The first chapter in the book begins in a light vein, following the tone of The Hobbit. Bilbo Baggins celebrates his 111th (or eleventy-first, as it is called in Hobbiton) birthday on the same day, September 22, that his relative and adopted heir Frodo Baggins celebrates his coming of age at 33. At the birthday party, Bilbo departs from the Shire, the land of the Hobbits, for what he calls a permanent holiday. Bilbo does so by using the magic ring (that he had found on his journey) to disappear and is aided by Gandalf with a flash and puff of smoke, leading many in the Shire to believe he has gone mad. He leaves Frodo his remaining belongings, including his home, Bag End, and (after some persuasion by the wizard Gandalf) the Ring. Gandalf leaves on his own business, warning Frodo to keep the Ring secret.
Over the next 17 years Gandalf periodically pays short visits to Bag End. One spring night, he arrives to warn Frodo about the truth of Bilbo’s ring; it is the One Ring of Sauron the Dark Lord. Sauron forged it to subdue and rule Middle-earth, but in the War of the Last Alliance, he was defeated by Gil-galad the Elven King and Elendil, High King of Arnor and Gondor, though they themselves perished in the deed. Isildur, Elendil’s son, cut the Ring from Sauron’s finger. Sauron was thus overthrown, but the Ring itself was not destroyed as Isildur kept it for himself. Isildur was slain soon afterwards in the Battle of the Gladden Fields, and the Ring was lost in Great River Anduin. Thousands of years later, it was found by the hobbit Déagol; but Déagol was thereupon murdered by his friend Sméagol, who coveted the Ring for himself. Sméagol subsequently possessed the Ring for centuries, and under its influence he became the creature named Gollum.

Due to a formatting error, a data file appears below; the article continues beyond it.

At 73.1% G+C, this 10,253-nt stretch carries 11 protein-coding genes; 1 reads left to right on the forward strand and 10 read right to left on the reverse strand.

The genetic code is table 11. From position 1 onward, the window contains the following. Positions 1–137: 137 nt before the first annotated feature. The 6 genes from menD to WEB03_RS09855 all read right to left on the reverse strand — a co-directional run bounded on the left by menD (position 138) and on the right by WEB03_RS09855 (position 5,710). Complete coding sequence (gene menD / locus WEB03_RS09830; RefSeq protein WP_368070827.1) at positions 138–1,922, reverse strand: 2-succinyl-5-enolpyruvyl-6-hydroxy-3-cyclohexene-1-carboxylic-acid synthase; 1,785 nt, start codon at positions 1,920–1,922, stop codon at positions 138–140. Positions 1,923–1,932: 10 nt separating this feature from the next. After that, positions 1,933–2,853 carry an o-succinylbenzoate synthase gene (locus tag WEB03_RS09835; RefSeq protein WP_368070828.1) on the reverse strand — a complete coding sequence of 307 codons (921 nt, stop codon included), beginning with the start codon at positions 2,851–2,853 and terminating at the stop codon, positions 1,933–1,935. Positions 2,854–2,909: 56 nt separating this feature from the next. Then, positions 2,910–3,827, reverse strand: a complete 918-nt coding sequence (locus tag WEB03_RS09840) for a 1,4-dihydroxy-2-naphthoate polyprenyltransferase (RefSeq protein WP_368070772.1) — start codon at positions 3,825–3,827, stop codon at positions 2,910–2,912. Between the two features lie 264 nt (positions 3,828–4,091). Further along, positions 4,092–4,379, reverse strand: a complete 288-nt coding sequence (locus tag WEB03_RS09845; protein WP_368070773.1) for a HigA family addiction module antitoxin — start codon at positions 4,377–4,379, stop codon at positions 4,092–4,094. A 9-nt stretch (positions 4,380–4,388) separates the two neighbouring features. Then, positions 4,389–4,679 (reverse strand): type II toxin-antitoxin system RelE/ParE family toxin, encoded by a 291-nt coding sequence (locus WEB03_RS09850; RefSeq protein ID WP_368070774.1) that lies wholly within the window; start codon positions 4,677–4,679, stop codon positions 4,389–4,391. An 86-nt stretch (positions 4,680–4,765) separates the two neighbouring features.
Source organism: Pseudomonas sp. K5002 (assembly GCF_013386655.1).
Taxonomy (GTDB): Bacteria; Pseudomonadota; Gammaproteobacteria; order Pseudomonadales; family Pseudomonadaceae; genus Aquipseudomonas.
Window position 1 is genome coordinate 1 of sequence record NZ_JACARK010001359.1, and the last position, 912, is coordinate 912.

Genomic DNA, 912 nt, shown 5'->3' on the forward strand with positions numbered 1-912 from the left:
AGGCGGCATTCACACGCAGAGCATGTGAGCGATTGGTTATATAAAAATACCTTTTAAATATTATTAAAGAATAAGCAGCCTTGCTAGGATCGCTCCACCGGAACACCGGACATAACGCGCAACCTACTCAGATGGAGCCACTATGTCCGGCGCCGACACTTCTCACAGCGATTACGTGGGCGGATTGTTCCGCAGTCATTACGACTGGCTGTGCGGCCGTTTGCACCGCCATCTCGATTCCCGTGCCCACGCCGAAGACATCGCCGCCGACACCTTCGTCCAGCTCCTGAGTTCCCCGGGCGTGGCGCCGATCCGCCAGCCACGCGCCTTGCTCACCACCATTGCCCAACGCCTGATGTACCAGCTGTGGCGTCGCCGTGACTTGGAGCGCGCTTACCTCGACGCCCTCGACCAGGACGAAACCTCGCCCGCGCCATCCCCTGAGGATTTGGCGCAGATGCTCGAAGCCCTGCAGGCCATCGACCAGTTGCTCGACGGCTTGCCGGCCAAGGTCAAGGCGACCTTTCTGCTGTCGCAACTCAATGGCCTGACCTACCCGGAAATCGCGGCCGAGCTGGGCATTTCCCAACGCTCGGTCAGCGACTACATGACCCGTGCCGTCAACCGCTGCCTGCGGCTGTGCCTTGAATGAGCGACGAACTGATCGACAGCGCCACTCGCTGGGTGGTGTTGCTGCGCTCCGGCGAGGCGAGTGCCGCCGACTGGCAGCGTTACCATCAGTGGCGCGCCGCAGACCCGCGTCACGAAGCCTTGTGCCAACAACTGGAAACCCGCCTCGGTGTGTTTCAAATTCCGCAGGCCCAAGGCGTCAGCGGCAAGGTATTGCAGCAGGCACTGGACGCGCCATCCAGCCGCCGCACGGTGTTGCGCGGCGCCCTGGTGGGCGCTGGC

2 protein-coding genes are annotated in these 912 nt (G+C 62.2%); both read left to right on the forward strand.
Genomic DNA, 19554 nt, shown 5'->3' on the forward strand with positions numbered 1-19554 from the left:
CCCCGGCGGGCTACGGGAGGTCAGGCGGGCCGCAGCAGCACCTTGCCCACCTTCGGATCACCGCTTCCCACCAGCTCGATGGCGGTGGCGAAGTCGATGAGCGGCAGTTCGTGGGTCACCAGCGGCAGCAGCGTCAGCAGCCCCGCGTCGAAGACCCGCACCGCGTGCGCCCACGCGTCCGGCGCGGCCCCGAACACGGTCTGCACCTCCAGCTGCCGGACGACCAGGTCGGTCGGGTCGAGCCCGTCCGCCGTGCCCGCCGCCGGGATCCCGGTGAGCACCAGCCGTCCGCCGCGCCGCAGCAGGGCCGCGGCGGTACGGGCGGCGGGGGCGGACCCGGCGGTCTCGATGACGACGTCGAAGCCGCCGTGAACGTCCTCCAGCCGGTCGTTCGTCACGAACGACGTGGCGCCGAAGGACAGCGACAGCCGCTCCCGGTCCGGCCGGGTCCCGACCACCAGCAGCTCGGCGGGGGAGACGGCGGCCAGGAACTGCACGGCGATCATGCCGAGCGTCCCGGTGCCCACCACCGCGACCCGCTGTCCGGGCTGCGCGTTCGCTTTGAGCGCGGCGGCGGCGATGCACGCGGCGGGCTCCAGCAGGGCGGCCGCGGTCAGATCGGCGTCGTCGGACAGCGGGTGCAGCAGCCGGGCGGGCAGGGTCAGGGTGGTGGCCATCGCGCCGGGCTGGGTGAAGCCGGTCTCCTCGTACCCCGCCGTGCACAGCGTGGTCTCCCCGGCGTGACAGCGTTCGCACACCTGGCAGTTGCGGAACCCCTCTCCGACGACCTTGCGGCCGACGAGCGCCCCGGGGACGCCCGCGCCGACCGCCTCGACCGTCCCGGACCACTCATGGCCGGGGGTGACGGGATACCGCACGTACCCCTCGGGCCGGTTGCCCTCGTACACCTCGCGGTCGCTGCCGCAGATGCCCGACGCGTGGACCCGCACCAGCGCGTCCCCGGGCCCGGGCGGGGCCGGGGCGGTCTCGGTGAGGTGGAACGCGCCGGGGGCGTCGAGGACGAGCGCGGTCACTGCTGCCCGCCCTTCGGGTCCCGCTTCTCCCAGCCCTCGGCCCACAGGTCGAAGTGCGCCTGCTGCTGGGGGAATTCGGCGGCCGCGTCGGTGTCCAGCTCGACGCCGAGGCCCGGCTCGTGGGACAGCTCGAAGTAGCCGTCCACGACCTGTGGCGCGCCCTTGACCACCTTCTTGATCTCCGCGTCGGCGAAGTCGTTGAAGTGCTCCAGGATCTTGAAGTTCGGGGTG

The Ring was found by Bilbo Baggins, as told in The Hobbit, and Bilbo leaves it to Frodo. Sauron has risen again and returned to his stronghold in Mordor, and is exerting all his power to find the Ring. Gandalf details the evil powers of the Ring and its ability to influence the bearer and those near him if it is worn for too long. Gandalf warns Frodo that the Ring is no longer safe in the Shire; he has learned through his investigations that Gollum had gone to Mordor, where he was captured and tortured until he revealed to Sauron that a hobbit named Baggins from the Shire possesses the Ring. Gandalf hopes Frodo can reach the elf-haven Rivendell, where he believes Frodo and the Ring will be safe from Sauron, and where its fate can be decided. Samwise Gamgee, Frodo’s gardener and friend, is discovered listening in on the conversation.